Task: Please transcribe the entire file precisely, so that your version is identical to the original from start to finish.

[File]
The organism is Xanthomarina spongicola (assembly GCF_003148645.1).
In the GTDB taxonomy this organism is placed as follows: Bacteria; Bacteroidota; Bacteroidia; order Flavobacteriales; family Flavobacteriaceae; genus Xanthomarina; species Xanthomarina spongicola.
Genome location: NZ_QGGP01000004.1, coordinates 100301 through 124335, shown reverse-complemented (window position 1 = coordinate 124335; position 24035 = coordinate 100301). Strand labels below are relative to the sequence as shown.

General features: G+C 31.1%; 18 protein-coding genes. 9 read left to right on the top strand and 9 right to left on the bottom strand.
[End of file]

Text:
The organism is Xanthomarina spongicola (assembly GCF_003148645.1).
In the GTDB taxonomy this organism is placed as follows: Bacteria; Bacteroidota; Bacteroidia; order Flavobacteriales; family Flavobacteriaceae; genus Xanthomarina; species Xanthomarina spongicola.
Genome location: NZ_QGGP01000004.1, coordinates 100301 through 124335, shown reverse-complemented (window position 1 = coordinate 124335; position 24035 = coordinate 100301). Strand labels below are relative to the sequence as shown.

General features: G+C 31.1%; 18 protein-coding genes. 9 read left to right on the top strand and 9 right to left on the bottom strand.